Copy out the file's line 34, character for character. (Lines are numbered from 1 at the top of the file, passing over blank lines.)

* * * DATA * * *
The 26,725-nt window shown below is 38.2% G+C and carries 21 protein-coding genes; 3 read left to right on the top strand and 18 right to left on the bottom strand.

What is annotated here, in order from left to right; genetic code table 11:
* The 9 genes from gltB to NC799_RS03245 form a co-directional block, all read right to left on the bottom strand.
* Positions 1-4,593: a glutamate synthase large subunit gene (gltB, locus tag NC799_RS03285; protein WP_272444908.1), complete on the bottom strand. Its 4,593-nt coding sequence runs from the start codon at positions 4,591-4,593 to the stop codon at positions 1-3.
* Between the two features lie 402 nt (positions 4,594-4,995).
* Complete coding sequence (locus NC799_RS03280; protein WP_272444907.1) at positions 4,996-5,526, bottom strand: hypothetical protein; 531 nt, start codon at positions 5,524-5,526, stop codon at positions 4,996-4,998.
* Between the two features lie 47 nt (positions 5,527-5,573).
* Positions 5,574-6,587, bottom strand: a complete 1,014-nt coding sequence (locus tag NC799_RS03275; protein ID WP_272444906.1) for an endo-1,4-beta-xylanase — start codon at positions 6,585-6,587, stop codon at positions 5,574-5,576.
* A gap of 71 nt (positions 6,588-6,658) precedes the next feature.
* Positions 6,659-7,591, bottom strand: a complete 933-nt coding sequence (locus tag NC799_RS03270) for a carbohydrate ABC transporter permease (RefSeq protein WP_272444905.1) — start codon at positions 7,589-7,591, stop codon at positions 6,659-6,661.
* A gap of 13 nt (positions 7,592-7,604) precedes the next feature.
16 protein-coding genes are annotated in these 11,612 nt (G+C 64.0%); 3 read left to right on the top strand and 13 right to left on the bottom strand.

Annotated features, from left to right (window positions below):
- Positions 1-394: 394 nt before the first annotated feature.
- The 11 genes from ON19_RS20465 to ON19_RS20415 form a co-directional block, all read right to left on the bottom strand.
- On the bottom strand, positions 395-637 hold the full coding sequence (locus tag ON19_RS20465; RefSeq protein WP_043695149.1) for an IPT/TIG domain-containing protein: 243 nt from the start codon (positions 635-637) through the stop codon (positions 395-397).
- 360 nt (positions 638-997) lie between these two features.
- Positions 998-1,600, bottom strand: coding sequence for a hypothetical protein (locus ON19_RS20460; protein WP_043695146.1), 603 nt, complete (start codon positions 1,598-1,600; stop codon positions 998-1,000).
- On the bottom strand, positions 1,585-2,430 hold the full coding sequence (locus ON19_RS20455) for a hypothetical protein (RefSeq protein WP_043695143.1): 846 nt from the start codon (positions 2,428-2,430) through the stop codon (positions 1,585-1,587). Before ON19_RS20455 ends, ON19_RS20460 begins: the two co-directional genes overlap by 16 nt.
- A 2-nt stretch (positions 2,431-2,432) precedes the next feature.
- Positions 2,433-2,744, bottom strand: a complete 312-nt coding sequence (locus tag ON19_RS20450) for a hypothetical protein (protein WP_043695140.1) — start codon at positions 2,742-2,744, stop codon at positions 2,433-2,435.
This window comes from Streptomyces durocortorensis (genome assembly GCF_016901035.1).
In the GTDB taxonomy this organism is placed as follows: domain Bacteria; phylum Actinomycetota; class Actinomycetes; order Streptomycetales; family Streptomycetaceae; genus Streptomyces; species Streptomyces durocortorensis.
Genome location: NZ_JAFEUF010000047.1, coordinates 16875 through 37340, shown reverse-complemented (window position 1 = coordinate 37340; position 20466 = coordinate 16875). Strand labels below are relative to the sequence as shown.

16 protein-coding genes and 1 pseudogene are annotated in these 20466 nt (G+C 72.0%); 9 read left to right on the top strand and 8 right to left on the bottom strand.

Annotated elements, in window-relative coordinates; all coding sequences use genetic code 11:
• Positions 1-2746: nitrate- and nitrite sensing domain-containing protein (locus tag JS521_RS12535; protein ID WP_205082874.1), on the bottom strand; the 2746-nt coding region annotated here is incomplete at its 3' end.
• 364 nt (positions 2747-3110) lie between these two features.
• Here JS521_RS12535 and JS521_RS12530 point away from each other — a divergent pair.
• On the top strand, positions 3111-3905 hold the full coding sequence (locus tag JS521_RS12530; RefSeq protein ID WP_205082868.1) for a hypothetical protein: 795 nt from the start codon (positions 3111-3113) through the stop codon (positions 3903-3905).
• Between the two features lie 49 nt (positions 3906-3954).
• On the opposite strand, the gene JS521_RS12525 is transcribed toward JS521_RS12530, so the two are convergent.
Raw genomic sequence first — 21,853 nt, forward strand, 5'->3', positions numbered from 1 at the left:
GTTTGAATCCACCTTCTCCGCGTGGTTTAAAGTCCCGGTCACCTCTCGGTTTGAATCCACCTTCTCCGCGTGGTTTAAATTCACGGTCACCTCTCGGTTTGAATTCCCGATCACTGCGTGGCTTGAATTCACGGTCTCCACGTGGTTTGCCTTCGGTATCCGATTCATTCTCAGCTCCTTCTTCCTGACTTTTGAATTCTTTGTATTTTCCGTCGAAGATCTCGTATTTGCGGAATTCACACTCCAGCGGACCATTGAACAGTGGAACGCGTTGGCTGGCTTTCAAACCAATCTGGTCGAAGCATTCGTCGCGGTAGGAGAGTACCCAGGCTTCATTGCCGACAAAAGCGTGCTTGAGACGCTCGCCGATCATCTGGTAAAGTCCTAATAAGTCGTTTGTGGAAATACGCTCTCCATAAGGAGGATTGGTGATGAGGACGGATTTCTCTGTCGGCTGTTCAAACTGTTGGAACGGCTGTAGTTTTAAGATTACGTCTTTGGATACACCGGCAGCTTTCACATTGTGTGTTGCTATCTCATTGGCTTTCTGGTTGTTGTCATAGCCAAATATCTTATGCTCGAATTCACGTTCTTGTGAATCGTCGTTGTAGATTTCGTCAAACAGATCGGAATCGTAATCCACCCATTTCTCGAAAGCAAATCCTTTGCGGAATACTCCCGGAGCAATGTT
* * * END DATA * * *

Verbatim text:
GTTTGAATCCACCTTCTCCGCGTGGTTTAAAGTCCCGGTCACCTCTCGGTTTGAATCCACCTTCTCCGCGTGGTTTAAATTCACGGTCACCTCTCGGTTTGAATTCCCGATCACTGCGTGGCTTGAATTCACGGTCTCCACGTGGTTTGCCTTCGGTATCCGATTCATTCTCAGCTCCTTCTTCCTGACTTTTGAATTCTTTGTATTTTCCGTCGAAGATCTCGTATTTGCGGAATTCACACTCCAGCGGACCATTGAACAGTGGAACGCGTTGGCTGGCTTTCAAACCAATCTGGTCGAAGCATTCGTCGCGGTAGGAGAGTACCCAGGCTTCATTGCCGACAAAAGCGTGCTTGAGACGCTCGCCGATCATCTGGTAAAGTCCTAATAAGTCGTTTGTGGAAATACGCTCTCCATAAGGAGGATTGGTGATGAGGACGGATTTCTCTGTCGGCTGTTCAAACTGTTGGAACGGCTGTAGTTTTAAGATTACGTCTTTGGATACACCGGCAGCTTTCACATTGTGTGTTGCTATCTCATTGGCTTTCTGGTTGTTGTCATAGCCAAATATCTTATGCTCGAATTCACGTTCTTGTGAATCGTCGTTGTAGATTTCGTCAAACAGATCGGAATCGTAATCCACCCATTTCTCGAAAGCAAATCCTTTGCGGAATACTCCCGGAGCAATGTT